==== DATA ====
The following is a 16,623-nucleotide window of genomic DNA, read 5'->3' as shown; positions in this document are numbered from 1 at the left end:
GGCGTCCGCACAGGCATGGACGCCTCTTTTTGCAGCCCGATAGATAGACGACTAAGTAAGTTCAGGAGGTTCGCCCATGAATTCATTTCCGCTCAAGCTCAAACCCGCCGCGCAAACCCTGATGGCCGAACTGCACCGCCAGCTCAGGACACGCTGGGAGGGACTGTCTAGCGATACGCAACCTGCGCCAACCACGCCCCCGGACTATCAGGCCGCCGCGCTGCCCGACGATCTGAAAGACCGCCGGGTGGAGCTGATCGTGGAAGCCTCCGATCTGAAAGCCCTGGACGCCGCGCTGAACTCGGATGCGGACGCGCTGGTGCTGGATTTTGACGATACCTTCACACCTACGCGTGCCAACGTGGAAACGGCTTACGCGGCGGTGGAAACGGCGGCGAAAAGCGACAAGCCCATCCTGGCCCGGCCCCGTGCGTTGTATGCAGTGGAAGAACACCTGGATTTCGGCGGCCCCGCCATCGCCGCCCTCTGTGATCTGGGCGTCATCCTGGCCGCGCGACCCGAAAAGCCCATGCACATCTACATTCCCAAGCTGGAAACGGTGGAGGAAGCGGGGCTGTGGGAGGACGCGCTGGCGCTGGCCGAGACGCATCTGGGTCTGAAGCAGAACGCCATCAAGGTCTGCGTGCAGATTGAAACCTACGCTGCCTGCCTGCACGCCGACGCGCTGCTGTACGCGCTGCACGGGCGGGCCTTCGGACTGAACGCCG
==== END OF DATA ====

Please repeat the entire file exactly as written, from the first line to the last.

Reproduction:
The following is a 16,623-nucleotide window of genomic DNA, read 5'->3' as shown; positions in this document are numbered from 1 at the left end:
GGCGTCCGCACAGGCATGGACGCCTCTTTTTGCAGCCCGATAGATAGACGACTAAGTAAGTTCAGGAGGTTCGCCCATGAATTCATTTCCGCTCAAGCTCAAACCCGCCGCGCAAACCCTGATGGCCGAACTGCACCGCCAGCTCAGGACACGCTGGGAGGGACTGTCTAGCGATACGCAACCTGCGCCAACCACGCCCCCGGACTATCAGGCCGCCGCGCTGCCCGACGATCTGAAAGACCGCCGGGTGGAGCTGATCGTGGAAGCCTCCGATCTGAAAGCCCTGGACGCCGCGCTGAACTCGGATGCGGACGCGCTGGTGCTGGATTTTGACGATACCTTCACACCTACGCGTGCCAACGTGGAAACGGCTTACGCGGCGGTGGAAACGGCGGCGAAAAGCGACAAGCCCATCCTGGCCCGGCCCCGTGCGTTGTATGCAGTGGAAGAACACCTGGATTTCGGCGGCCCCGCCATCGCCGCCCTCTGTGATCTGGGCGTCATCCTGGCCGCGCGACCCGAAAAGCCCATGCACATCTACATTCCCAAGCTGGAAACGGTGGAGGAAGCGGGGCTGTGGGAGGACGCGCTGGCGCTGGCCGAGACGCATCTGGGTCTGAAGCAGAACGCCATCAAGGTCTGCGTGCAGATTGAAACCTACGCTGCCTGCCTGCACGCCGACGCGCTGCTGTACGCGCTGCACGGGCGGGCCTTCGGACTGAACGCCG